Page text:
Home / Region + Country Categories  / Asia & Oceania  / INDIA: Rehabilitating and Bringing Hope to Street Youth

INDIA: Rehabilitating and Bringing Hope to Street Youth

(MissionNewswire) Salesian-run programs are making a difference in the lives of poor youth in India, but the need continues to grow. According to the World Bank, India is home to 25 percent of the world’s poor. A little more than 30 percent of the country’s population lives in poverty. While progress has been significant and the number of out-of-school children has been reduced from 25 million to 8 million in the past eight years, India continues to have the largest number of child laborers in the world. In addition, an estimated 10 million children live on the streets, facing the daily horrors of rampant exploitation, forced labor, widespread substance abuse and physical violence. Many poor youth see little opportunity or hope for a better life.

Salesians in India are working to provide poor youth educational opportunities and a safe environment in places such as the Ashalayam Rehabilitation Center in Mohanlalganj. Here, at-risk youth have access to a safe place to sleep, food to eat, medical care and schooling.

“The Salesians at Ashalayam are working hard to rehabilitate street children and restore their childhoods,” says Father Mark Hyde, executive director of Salesian Missions, the U.S. development arm of the Salesians of Don Bosco. “Many take for granted things like having a safe place to sleep, enough food to eat and access to medical care. The Salesians working with these youth recognize how critical meeting these needs are before they can focus on education.”

Started in 1997 in a small rented house in Uttam Nagar, the Ashalayam Rehabilitation Center today houses 150 youth and reaches out to thousands more through contact programs. The organization focuses on holistic child development, integrating physical, social and psycho-social development programs into the lives of the youth they serve.

Ashalayam has an excellent reputation for its work with youth which has earned it the respect of surrounding communities and law enforcement. Recently, police in New Delhi rescued 13 children, some as young as eight years old, from a garment factory. These youth were forced to work 15 hour days in deplorable heat and unsanitary conditions without pay or hope of escape. The police brought the rescued children to Ashalayam for support, rehabilitation and renewed hope.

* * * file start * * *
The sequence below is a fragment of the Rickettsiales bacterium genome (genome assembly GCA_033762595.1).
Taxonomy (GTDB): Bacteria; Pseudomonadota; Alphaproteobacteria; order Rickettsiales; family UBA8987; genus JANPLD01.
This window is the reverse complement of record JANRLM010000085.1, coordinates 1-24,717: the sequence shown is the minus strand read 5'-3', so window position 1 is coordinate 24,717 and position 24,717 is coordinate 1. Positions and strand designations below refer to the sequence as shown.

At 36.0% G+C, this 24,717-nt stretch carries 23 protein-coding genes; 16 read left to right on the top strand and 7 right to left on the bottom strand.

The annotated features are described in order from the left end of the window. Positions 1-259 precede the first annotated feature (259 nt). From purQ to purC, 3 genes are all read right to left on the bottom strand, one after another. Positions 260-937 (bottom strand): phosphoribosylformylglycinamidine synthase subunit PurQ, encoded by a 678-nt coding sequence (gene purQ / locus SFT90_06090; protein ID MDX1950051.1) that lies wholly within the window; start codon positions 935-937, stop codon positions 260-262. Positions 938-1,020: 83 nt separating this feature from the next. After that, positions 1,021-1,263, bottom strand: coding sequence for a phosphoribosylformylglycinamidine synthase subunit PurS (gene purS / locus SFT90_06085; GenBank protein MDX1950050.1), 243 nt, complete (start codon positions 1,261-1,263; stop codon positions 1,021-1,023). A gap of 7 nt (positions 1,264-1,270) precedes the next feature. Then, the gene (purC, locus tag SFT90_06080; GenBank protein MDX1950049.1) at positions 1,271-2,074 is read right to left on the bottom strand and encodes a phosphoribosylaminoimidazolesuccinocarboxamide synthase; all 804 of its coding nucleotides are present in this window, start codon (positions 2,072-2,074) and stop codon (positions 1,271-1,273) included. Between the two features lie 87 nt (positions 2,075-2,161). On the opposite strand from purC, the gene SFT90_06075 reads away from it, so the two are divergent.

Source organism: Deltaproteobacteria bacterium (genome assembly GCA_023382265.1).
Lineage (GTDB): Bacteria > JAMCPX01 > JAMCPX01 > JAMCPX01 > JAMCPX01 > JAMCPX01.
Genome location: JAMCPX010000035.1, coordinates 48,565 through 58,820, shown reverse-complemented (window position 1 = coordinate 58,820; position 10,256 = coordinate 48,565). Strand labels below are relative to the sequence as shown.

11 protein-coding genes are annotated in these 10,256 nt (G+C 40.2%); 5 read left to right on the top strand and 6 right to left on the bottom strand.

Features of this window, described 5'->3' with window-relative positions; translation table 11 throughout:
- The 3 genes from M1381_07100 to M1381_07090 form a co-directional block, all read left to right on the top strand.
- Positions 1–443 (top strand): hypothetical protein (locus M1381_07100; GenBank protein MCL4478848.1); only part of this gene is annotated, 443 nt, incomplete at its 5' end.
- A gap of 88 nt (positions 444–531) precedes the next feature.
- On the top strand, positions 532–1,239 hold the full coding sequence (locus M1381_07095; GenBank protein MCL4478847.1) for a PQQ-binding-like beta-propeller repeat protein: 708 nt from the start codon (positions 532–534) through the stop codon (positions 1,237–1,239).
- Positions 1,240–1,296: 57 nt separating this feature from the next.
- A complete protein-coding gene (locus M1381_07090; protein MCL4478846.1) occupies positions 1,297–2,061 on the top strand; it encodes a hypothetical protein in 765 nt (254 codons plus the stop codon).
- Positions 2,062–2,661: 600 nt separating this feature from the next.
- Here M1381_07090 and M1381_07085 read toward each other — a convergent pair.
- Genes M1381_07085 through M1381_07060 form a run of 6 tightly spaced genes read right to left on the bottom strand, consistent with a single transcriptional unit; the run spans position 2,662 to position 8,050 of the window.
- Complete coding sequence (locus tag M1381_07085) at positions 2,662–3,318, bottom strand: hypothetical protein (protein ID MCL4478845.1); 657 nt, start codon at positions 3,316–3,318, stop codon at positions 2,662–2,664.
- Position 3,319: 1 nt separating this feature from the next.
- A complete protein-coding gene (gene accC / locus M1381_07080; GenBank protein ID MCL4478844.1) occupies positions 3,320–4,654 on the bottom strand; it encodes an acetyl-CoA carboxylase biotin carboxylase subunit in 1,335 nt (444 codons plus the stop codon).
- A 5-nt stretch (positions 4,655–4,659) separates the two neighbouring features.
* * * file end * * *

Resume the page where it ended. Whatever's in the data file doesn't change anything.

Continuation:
At the Center, youth receive warm beds, nutritious meals, medical care and the chance to participate in cultural outings, yoga, sports, organized games, competitions and tournaments and group excursions with other youth their own age. Youth also have access to morning and evening jobs that provide hands-on employment skills as well as individual and group counseling. Those who have previously never attended school are enrolled in an intensive educational program in preparation for entrance into the 4th or 5th grade. Older students are trained in skills that can help them generate income and stay off the streets. Many of the children, in the care of supportive adults for the first time in their lives, thrive in the Center’s safe environment.

“Salesians are making steady progress in the fight against poverty for youth in India, but there is so much more to be done,” says Fr. Hyde. “As long as children face unspeakable hardships, Salesians will be there to offer shelter, education and other supports in the hopes of providing a brighter future.”



Don Bosco – Ashalayam

Salesian Missions – India: Restoring the Childhoods of Street Kids

World Bank – India